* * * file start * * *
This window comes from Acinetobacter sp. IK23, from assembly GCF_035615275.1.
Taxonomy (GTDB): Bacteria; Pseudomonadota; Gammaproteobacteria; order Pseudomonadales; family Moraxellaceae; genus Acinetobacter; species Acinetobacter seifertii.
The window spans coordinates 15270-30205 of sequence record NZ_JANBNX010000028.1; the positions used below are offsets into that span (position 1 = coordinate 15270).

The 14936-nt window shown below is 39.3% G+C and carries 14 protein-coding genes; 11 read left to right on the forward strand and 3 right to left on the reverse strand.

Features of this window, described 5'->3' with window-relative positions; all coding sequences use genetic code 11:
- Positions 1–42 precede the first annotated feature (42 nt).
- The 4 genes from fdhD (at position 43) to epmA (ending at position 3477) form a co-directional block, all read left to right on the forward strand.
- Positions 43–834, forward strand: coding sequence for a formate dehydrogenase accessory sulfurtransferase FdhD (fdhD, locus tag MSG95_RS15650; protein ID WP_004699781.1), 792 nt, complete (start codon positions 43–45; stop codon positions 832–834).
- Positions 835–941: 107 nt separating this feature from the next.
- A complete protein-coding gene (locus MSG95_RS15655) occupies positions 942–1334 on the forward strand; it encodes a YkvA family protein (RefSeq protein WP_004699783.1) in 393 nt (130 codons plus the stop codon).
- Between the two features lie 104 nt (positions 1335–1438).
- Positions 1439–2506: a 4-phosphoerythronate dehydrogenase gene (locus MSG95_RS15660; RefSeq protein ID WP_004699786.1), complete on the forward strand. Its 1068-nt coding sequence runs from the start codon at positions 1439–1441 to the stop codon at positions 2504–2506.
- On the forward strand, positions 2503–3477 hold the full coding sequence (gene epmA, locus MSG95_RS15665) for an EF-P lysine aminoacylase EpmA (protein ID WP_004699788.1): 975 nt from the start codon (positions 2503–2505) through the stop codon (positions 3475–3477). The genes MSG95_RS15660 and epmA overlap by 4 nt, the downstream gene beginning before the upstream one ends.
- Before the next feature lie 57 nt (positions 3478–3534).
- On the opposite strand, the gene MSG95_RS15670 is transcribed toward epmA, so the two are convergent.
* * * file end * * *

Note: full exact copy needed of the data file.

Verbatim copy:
This window comes from Acinetobacter sp. IK23, from assembly GCF_035615275.1.
Taxonomy (GTDB): Bacteria; Pseudomonadota; Gammaproteobacteria; order Pseudomonadales; family Moraxellaceae; genus Acinetobacter; species Acinetobacter seifertii.
The window spans coordinates 15270-30205 of sequence record NZ_JANBNX010000028.1; the positions used below are offsets into that span (position 1 = coordinate 15270).

The 14936-nt window shown below is 39.3% G+C and carries 14 protein-coding genes; 11 read left to right on the forward strand and 3 right to left on the reverse strand.

Features of this window, described 5'->3' with window-relative positions; all coding sequences use genetic code 11:
- Positions 1–42 precede the first annotated feature (42 nt).
- The 4 genes from fdhD (at position 43) to epmA (ending at position 3477) form a co-directional block, all read left to right on the forward strand.
- Positions 43–834, forward strand: coding sequence for a formate dehydrogenase accessory sulfurtransferase FdhD (fdhD, locus tag MSG95_RS15650; protein ID WP_004699781.1), 792 nt, complete (start codon positions 43–45; stop codon positions 832–834).
- Positions 835–941: 107 nt separating this feature from the next.
- A complete protein-coding gene (locus MSG95_RS15655) occupies positions 942–1334 on the forward strand; it encodes a YkvA family protein (RefSeq protein WP_004699783.1) in 393 nt (130 codons plus the stop codon).
- Between the two features lie 104 nt (positions 1335–1438).
- Positions 1439–2506: a 4-phosphoerythronate dehydrogenase gene (locus MSG95_RS15660; RefSeq protein ID WP_004699786.1), complete on the forward strand. Its 1068-nt coding sequence runs from the start codon at positions 1439–1441 to the stop codon at positions 2504–2506.
- On the forward strand, positions 2503–3477 hold the full coding sequence (gene epmA, locus MSG95_RS15665) for an EF-P lysine aminoacylase EpmA (protein ID WP_004699788.1): 975 nt from the start codon (positions 2503–2505) through the stop codon (positions 3475–3477). The genes MSG95_RS15660 and epmA overlap by 4 nt, the downstream gene beginning before the upstream one ends.
- Before the next feature lie 57 nt (positions 3478–3534).
- On the opposite strand, the gene MSG95_RS15670 is transcribed toward epmA, so the two are convergent.